3. 2. 4. In Various Liturgical Texts

            In the liturgy of the eighth book of the late fourth century Apostolic Constitutions which is based on the text of the so called Apostolic Tradition, after the dismissals the general prayer of the faithful and the kiss of peace, the proclamation of the deacon asserts the turning towards the east.[203] In Greek, Coptic and Ethiopian liturgies we can see similar diaconal exhortations to stand upright and look towards the east at the beginning or during the anaphora. It is particular to the Coptic liturgy that the deacon stands at the altar facing the people vis-à-vis the celebrant who is looking towards the east. All the Coptic Churches are oriented eastwards so that the faithful and the celebrant are looking to the east during their prayers. He admonishes here to look to the east.[204]

In his catechetical homilies given before A. D. 392, Theodore of Mopsuestia mentions the diaconal admonition before the anaphora i.e. attends the offering.[205] It does not mean that the celebrant faces the people so that the offertory gifts are visible. In an oriented Church it means that the admonition corresponds to attend to the east of the liturgy of St. Mark and other oriental anaphoras. Here the deacon exhorts the faithful to turn reverently towards the eastward-facing altar, where the Eucharistic sacrifice is being offered.[206] Robert Taft opines that the response to the dialogue which precedes the anaphora that is common to all liturgical traditions implies that the congregation would face east. Taft says that in the early Church this lifting up of hearts was accompanied by bodily gestures such as standing upright, looking upward, raising one’s arms and most likely turning towards the east.[207]

3. 2. 5. Ad Orientem in East Syrian, West Syrian and Latin Tradition

            It is a fact that praying ad orientem is the liturgical practice of East Syrian liturgical tradition from time immemorial. The East Syrian tradition has Christianized the Jewish practice of turning toward Jerusalem and more precisely toward the presence of the divine ‘Shekinah’ in the Holy of Holies of the temple (Dan 6, 10). The sanctuary located in the east is the type of Holy of Holies and of heavenly Jerusalem.[208] The theological significance of the east as the East Syrian liturgical commentaries narrate can be summarized in three points. Firstly we adore towards the east because the first light of creation emerged from that direction and the first light stands for the revelation of Christ. East is from where Christ comes and is to where we go. Though God did not reveal in OT the true orientation of prayer, God taught Jews through the prophets the preeminence of the east. Commentary of Abdisho bar Bahriz quotes the texts of Ez 44, 2 and Ps 68, 34 in this regard. Secondly paradise is in the east and it is where Adam was placed after creation and from where he was expelled. East is the superior region of life and our sweet home till final resurrection. Turning towards east is a movement of con-version and reconciliation. He says that it is right that we turn our look, our faces and our prayers. According to the witness of the scripture and nature, east is better from every side. Therefore we too turn and adore (towards east as the superior place, as the place of life, as the place of the saints, as the place from where we were expelled, as the place from where rises the sun, as from where we have the origin, as the place praised by the Lord God through the prophets. Thirdly we adore towards east because the Second Coming of Christ in his glory will be from the east, according to the words of our Lord (Mt 24, 27). Christians saw in the rising sun a symbol of the final resurrection[209]. This is the eschatological reason for the liturgical orientation.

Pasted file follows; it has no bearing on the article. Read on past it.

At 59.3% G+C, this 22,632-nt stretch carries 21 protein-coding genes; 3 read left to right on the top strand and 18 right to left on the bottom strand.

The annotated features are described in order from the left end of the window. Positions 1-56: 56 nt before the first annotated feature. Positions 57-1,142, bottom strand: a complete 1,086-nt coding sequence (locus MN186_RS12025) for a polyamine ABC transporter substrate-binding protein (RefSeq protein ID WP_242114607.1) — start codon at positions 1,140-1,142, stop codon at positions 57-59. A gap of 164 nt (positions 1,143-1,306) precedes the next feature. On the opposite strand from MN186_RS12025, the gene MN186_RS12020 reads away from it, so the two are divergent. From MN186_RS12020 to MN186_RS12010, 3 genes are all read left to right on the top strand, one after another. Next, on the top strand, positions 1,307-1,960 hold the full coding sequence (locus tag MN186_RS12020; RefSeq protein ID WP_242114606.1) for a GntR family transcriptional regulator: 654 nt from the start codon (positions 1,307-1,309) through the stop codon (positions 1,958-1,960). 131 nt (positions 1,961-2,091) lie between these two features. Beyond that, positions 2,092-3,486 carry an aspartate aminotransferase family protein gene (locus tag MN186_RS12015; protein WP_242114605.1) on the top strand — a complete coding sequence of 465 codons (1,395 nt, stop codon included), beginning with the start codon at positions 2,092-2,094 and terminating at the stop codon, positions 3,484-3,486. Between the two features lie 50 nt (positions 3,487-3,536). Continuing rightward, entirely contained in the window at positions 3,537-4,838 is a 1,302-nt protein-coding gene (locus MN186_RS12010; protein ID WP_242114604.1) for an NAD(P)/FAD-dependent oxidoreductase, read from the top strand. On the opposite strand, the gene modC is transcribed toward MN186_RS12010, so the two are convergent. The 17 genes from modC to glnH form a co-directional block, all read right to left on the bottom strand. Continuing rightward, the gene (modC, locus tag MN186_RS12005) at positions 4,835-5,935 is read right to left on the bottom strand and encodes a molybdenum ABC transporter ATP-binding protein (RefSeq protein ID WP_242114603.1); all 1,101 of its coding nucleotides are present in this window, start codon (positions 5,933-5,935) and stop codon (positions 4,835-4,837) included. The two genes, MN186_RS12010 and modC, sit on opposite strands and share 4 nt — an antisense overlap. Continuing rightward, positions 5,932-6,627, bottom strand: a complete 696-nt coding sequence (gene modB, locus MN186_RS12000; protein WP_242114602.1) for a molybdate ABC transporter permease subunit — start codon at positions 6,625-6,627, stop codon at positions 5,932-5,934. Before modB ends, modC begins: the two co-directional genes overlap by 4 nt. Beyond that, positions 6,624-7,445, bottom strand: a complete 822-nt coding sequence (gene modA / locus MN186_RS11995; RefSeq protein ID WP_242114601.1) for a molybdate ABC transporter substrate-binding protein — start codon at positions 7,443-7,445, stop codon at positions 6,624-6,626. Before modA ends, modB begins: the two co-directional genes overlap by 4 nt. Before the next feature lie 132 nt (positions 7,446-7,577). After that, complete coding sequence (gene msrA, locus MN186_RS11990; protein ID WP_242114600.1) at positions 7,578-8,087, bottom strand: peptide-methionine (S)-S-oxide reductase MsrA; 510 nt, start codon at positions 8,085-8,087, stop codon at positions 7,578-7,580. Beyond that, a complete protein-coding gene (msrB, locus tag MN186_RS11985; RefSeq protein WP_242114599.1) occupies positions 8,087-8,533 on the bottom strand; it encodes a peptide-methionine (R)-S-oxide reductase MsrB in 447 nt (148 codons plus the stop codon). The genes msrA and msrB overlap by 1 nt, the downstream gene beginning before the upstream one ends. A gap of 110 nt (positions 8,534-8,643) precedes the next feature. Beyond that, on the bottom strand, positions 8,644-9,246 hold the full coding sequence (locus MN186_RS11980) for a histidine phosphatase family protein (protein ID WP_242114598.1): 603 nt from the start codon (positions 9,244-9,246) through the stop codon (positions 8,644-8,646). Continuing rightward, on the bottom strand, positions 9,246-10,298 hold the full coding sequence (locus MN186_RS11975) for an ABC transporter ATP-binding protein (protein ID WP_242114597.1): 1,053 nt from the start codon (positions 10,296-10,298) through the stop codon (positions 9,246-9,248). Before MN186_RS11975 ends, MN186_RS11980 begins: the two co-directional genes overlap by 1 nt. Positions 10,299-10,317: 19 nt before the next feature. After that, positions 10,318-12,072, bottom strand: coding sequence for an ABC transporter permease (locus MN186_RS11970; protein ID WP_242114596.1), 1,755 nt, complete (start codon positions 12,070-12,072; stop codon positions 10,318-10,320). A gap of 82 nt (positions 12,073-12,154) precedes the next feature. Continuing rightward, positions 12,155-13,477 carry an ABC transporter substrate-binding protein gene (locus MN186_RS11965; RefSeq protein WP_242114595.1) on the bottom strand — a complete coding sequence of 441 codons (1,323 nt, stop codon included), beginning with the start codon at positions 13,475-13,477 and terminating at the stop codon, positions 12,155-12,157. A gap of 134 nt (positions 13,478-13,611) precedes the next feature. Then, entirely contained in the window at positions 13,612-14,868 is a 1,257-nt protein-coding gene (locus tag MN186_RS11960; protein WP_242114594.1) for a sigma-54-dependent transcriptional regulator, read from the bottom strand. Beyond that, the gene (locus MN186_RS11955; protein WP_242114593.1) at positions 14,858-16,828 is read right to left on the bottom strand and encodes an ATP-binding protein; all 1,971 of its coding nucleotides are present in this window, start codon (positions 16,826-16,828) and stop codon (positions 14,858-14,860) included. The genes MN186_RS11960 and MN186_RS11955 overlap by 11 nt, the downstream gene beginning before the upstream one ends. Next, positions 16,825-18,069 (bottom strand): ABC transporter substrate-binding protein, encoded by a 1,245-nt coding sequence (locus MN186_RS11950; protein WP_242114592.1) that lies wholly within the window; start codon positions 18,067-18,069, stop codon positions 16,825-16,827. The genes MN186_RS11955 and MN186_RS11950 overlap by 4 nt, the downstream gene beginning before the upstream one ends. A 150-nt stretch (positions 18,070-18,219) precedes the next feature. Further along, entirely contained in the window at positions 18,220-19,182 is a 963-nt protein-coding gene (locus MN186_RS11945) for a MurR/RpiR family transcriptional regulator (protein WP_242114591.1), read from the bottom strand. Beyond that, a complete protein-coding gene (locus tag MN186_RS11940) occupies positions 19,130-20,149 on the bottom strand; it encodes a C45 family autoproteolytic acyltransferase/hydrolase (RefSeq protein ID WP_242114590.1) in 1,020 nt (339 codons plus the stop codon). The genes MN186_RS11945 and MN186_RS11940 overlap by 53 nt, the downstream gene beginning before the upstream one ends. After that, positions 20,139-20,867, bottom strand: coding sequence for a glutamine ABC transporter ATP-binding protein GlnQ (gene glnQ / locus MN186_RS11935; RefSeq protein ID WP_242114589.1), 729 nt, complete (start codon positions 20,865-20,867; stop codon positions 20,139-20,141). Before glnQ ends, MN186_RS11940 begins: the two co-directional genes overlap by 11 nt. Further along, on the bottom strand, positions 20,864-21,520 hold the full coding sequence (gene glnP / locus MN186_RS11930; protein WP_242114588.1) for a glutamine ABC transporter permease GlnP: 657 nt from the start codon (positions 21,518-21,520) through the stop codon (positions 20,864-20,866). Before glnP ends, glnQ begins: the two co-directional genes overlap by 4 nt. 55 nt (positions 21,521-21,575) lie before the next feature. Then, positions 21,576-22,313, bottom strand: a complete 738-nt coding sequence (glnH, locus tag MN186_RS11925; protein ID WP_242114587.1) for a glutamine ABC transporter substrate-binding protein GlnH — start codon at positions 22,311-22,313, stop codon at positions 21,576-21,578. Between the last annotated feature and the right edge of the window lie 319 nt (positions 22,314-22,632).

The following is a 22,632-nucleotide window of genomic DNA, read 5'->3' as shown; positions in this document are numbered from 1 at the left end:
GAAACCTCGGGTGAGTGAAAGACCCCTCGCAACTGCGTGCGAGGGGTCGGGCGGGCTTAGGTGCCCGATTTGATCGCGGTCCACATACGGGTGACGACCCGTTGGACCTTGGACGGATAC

Abdisho bar Brika too explains the three reasons behind adoration ad orientem. Firstly from the east emerges the light in creation and from there the lights begin their manifestations. Secondly paradise is placed in it, the house of saints, abode full of happiness, meeting place of holy souls of all just men. And finally from there will be manifested (our Lord) in his glory, king of Resurrection. “As the lightening comes out of the east, and shines unto the west, so will be the coming of the Son of man (Mt 24, 27)”.[210]

            In the history we see that the Catholicos-Patriarch of the Church of the East, Timothy I (728-823) defends the eastward direction in his apology for Christianity before the Caliph Mahdi. Timothy argues that this custom was laid down by Christ himself. He says that Christ has taught us all the economy of the Christian religion i.e. baptism, laws ordinances, prayers, worship in the direction of the east, and the sacrifice that we offer. All these things he practiced in His person and taught us to practice ourselves.[211] It is to be noted that an East Syrian theologian Mar Abdiso (Ebed Jesus) who was the Nestorian Metropolitan of Nisibis and Armenia in A. D. 1298 wrote a short treatise on the truth of Christianity for catechetical purpose called The Jewel (Marghaneetha). In the fifth part of the book which is entitled “On the Theory of Those Things that prefigure the World to come” the first chapter is dedicated to worship towards the east and only then follow the chapters on the worship of the Lord’s Cross and on the observance of Sunday and of festivals of the Lord.[212] He asserts the eschatological significance of facing the east.